Thursday, August 02, 2012

An Outsiders View of Agile Software Development - Part Two


Continuing the guest post article : An outsiders view of Agile Software Development – Part One, here is the second and final part of the series.

imageThis is my view of the agile software development process from an outsider’s perspective. Here’s what I don’t like about Agile or what seem to be the most common issues:

1. You’re doing it wrong…

What I don’t like about agile, now this is just my experience, is that it seems very rigid in many ways. I think too many developers and project managers are way too strict on the process piece. It has to be by the book or it’s wrong and must be done over. Every place seems to do it differently and no one seems to do it the “right” way according to the developers or project managers. I’m not talking about a couple of instances, I’m referring to most places where I’ve worked that use agile. Am I wrong in thinking that agile was created to be adaptive to whatever environment where it’s used? I don’t think there is one right way of doing it, just some basic guidelines and see what works for you.

2. Wording the story

Too many team leaders are quick to throw something out because the story wasn’t written a certain way or the story is too long. Maybe this is a control issue, but it seems to irk some people when things aren’t worded a certain way. Usually when this happens, I have to rewrite the story or break it out. Ok, no problem, but let’s try to be “agile” about this and cut a stakeholder some slack. Developers don’t like the dreaded ‘R’ word (rework) and as a stakeholder, I don’t like having to rewrite things if you can understand what I’m requesting. The process isn’t going to break if the story isn’t worded a certain way.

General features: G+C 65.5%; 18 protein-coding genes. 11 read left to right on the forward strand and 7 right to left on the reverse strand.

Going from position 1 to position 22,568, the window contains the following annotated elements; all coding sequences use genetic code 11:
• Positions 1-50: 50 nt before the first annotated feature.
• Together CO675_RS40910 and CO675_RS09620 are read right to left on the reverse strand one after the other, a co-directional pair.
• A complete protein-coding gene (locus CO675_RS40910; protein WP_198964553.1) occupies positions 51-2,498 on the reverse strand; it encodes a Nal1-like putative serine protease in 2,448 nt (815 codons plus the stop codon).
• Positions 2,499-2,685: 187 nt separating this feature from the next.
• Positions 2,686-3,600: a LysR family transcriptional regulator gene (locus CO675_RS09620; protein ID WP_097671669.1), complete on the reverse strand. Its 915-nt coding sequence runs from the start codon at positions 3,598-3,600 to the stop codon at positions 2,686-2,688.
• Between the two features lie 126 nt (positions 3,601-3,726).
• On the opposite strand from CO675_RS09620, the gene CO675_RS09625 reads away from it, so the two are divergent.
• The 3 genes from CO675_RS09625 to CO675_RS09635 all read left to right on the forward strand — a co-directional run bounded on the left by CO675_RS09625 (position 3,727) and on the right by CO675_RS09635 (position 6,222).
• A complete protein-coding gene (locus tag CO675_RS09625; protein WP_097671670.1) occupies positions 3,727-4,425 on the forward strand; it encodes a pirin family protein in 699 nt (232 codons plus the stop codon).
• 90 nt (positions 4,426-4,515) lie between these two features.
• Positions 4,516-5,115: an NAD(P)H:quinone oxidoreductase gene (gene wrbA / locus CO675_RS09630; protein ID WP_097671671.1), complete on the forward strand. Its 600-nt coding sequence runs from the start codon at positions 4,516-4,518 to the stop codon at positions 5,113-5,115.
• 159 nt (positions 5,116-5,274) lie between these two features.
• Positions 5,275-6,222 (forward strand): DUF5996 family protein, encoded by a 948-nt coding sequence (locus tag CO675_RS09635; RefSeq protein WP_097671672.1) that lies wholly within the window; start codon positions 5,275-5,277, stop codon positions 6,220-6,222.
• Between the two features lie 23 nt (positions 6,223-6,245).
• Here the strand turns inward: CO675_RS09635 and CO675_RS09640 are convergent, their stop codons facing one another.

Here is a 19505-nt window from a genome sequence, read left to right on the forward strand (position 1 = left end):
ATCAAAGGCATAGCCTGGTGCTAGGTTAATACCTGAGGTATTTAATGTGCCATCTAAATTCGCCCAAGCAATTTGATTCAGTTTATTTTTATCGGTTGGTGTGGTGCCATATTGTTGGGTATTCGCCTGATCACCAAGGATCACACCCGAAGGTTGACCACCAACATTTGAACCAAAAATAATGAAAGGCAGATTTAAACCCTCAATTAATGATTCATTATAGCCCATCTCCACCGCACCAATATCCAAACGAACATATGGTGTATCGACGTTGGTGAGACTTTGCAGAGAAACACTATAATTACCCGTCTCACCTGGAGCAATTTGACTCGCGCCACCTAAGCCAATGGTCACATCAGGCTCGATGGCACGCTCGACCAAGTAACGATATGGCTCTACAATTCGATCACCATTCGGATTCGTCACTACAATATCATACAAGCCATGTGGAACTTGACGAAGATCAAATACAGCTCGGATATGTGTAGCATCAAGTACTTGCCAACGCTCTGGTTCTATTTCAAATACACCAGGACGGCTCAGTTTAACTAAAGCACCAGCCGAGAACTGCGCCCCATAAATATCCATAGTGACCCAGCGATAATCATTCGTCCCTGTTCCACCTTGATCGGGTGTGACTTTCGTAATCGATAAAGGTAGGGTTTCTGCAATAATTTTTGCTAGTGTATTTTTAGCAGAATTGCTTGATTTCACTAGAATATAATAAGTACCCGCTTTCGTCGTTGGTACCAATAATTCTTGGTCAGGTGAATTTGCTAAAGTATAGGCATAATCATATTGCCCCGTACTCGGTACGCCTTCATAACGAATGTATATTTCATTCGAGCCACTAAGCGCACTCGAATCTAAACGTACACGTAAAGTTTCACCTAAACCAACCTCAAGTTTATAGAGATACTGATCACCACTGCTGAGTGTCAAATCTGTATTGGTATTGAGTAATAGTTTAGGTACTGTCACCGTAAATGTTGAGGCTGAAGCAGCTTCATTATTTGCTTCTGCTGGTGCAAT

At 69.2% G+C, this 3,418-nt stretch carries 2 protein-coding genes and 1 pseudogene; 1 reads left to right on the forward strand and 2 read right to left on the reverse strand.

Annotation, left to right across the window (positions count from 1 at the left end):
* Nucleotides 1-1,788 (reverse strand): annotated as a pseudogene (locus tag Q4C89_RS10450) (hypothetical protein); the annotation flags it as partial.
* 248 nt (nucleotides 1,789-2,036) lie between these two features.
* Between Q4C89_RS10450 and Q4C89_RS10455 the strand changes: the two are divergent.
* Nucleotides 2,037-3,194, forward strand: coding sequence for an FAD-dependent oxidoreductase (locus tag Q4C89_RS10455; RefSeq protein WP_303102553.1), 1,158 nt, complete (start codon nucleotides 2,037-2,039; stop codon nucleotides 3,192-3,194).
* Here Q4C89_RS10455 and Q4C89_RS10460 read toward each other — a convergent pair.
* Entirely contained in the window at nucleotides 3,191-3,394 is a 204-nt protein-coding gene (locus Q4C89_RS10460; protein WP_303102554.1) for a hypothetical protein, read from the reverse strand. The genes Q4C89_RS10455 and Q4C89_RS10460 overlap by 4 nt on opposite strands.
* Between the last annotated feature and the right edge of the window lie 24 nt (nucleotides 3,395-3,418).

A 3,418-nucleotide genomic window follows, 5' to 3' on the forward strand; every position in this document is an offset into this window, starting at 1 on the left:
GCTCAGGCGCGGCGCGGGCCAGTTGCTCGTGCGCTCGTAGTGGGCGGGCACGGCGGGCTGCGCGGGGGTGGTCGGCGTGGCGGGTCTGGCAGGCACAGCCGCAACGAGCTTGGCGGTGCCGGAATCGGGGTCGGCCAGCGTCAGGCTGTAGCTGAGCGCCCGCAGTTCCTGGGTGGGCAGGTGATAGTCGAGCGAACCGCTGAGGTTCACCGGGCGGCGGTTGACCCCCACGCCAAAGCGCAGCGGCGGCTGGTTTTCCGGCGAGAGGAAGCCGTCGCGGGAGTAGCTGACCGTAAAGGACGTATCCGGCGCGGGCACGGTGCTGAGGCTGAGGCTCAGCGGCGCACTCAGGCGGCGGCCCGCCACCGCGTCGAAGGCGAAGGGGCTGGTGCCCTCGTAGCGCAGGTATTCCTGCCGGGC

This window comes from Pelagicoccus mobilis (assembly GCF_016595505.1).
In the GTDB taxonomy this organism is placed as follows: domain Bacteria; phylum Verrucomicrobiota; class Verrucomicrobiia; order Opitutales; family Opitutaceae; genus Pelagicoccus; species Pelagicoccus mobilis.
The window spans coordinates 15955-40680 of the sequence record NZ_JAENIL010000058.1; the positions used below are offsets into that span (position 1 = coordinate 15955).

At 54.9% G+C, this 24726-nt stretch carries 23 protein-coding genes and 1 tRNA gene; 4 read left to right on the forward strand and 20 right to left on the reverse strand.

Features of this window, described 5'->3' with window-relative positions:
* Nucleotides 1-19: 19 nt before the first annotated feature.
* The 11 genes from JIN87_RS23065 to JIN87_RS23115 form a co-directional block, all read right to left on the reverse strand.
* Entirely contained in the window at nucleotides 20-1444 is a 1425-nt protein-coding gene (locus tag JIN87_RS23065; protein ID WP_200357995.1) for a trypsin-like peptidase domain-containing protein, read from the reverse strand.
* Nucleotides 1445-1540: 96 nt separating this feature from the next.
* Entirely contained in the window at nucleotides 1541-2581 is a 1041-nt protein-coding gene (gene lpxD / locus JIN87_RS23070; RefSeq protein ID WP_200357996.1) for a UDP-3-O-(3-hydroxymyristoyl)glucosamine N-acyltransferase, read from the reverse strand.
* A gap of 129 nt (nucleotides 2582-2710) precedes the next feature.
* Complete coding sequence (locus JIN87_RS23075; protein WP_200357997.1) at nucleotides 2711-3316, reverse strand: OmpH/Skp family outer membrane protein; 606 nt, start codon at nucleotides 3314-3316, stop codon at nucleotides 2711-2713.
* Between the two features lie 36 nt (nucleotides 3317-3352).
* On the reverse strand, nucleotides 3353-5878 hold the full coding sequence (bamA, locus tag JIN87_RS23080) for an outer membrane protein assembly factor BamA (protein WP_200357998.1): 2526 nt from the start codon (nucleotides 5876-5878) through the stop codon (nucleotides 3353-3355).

3. Meetings, meetings and more meetings

The other issue for me is there are way too many meetings that have to take place. Take for example one company I worked at had 3 development teams, 10 developers per team, with one dev team per division. I was a stakeholder in all 3 teams which meant that I had to go to 3 stand-ups every morning, 3 estimation sessions, 3 sprint planning meetings every other week, 3 release meetings, and 3 post release meetings. If I didn’t go to these, then I wasn’t viewed as a team player or supporting the process. That’s a lot of meetings and time considering my job isn’t a project manager for each, but a stakeholder in all. Now I know this is just one company and does not represent all agile shops, but there are a lot of meetings either way. Keep in mind as a stakeholder; I also have reports to create, other meetings to attend and I still have to deal with other departments. Not to mention doing my own job. Let’s try to cut down on the meetings or get the stakeholders out fast especially if they only have 1 or 2 stories in the sprint.

My Conclusions about Agile

What I like about agile is the speed and flexibility to get things done. The process used in the development does matter and can mean the difference between success and failure or in my case job or no job. There seem to be common issues at every place I go. No one seems to do agile right, their words not mine. Writing an agile story varies in different shops, who does the QA is different and who accepts the stories is always completely different. It seems to be a process within a process and learning the nuances is important to get along with the team. Meetings are important, but seem to be overbearing in a lot of ways. Let’s streamline that process if we can and reduce the number of meetings. Overall, I still like agile and there is more sense of a team environment. I can say I owe a lot of my successes to the agile process and I can live with the quirks. From an outsider looking in, it’s not a perfect process, but I think it’s a must have to be innovative and successful in the fast paced internet marketing space.

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